• Used in ice cream and sorbet due to the creamy consistency of the fruit,
  • It can be incorporated into your favourite smoothie by adding fruit and whatever else you may enjoy.
  • In Mexico (where the fruit is native), black sapote is eaten with citrus juice, rum and cream to create a drink that is loved by all.3

Consideration and precautions

Ripe black sapote is safe to eat and is full of many health benefits, but unripe fruit is very bitter and is not recommended for eating at all. It is rare, but in some individuals, they may experience very slight allergy symptoms:

  1. Swollen lips and tongue
  2. Itchy and inflamed throat
  3. And vomiting

If you experience any of these symptoms after consuming the fruit, you must stop eating black sapote at once and seek medical help. They are best at providing you with support with your symptoms. 

It is not recommended that you eat more than one black sapote, and a single portion is enough to provide you with the health benefits of the fruit. Eating in moderation is the key to staying healthy. 

Overall, black sapote may be an interesting looking fruit, which reminds us of chocolate pudding but it is a fruit whose nutritional profile contains many health benefits and where more benefits could be discovered in the future.


Black sapote, also known as the 'chocolate pudding fruit,' offers a unique nutritional profile rich in vitamin C, fiber, and antioxidants while being low in calories. This exotic fruit, resembling a green-skinned round apple, ripens quickly to a soft, pudding-like texture with a taste reminiscent of chocolate pudding.

Its carbohydrates, primarily glucose, fructose, and sucrose, contribute to its energy-providing properties and gut health benefits. Though low in protein and fat, it contains essential unsaturated fats and an abundance of vitamins such as C, E, and A, along with minerals like calcium and iron.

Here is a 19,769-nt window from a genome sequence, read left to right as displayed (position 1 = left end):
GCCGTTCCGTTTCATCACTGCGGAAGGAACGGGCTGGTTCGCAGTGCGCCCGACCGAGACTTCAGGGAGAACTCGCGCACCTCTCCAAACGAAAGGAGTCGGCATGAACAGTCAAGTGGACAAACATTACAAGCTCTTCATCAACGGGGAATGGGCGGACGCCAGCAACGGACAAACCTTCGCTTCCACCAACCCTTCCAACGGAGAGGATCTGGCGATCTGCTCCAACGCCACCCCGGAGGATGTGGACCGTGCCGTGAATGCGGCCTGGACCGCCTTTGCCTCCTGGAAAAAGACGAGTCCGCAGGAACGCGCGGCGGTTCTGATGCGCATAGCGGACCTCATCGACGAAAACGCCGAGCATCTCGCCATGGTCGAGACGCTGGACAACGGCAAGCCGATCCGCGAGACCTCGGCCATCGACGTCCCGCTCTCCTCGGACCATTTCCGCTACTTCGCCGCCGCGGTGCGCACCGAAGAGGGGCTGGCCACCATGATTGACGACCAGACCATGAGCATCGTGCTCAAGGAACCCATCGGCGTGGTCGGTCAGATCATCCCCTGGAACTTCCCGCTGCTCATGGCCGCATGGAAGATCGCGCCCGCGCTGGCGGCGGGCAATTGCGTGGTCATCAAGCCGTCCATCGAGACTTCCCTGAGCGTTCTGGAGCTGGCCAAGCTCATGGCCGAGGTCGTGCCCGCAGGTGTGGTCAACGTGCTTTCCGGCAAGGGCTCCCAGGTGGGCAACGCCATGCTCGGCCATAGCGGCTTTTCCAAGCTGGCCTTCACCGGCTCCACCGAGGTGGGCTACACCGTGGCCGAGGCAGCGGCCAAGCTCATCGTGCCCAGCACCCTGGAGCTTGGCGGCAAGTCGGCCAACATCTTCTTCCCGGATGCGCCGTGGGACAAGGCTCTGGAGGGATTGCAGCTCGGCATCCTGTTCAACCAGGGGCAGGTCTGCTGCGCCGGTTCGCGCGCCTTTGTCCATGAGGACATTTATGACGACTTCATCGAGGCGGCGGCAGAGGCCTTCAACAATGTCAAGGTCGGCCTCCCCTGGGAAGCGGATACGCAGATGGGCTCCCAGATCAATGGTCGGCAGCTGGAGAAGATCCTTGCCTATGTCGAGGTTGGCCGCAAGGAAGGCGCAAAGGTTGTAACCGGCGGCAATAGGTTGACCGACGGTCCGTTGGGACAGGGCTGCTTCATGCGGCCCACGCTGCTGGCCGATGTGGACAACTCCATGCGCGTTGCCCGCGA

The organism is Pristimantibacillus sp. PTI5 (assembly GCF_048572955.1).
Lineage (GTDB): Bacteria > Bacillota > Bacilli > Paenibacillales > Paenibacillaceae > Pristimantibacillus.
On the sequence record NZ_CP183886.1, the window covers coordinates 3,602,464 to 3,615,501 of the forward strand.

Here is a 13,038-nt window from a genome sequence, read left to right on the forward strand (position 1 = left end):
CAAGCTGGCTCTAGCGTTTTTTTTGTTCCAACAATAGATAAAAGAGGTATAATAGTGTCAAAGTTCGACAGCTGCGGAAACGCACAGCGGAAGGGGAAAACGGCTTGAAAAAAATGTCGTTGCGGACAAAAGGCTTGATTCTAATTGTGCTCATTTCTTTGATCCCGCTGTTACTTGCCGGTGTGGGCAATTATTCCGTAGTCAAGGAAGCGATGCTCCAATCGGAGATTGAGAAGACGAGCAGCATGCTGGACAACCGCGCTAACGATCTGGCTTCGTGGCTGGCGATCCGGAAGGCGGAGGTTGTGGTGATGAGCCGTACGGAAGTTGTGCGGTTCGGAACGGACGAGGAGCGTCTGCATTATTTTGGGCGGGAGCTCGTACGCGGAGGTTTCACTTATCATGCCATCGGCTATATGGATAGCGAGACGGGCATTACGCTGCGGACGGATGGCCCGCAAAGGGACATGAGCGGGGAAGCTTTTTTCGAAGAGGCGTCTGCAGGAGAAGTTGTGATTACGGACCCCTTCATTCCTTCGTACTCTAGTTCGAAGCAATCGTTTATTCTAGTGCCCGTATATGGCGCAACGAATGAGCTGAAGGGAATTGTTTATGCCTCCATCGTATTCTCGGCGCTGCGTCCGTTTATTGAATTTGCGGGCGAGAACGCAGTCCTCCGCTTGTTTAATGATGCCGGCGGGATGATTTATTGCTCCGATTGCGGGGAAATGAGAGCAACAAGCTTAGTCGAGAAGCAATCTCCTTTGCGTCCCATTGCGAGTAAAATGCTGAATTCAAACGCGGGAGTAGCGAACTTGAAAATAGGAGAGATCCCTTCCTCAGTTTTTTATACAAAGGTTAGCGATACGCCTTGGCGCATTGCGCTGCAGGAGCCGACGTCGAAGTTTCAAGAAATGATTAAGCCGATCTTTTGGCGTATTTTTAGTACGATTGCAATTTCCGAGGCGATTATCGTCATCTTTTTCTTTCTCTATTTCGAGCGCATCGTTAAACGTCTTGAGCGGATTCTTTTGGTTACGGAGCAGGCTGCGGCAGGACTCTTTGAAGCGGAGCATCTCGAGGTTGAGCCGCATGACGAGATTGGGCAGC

The presence of polyphenols and antioxidants supports its role in reducing oxidative stress and promoting cardiovascular health. Consumption of black sapote may aid in controlling blood sugar, digestion, and hypertension. This versatile fruit can be enjoyed raw or incorporated into various dishes like baked goods, ice creams, and smoothies. However, caution is advised as unripe fruit can be bitter and may cause mild allergic reactions. Overall, black sapote presents a flavorful and nutritious addition to one's diet with potential health benefits deserving further exploration.


  1. The UK’s Leading Online Exotic Fruit Retailer. ‘MyExoticFruit | The UK’s Top Exotic Fruit Specialists’. Accessed 25 January 2024.
  2. City of Darwin | Darwin Council, Northern Territory. ‘Black Sapote - Community Orchard Fact Sheet’. Accessed 25 January 2024.
  3. A Better Choice. ‘Black Sapote’, 22 December 2023.
  4. Jiménez-González, Oscar, and José Á. Guerrero-Beltrán. ‘Diospyros Digyna (Black Sapote), an Undervalued Fruit: A Review’. ACS Food Science & Technology 1, no. 1 (19 February 2021): 3–11.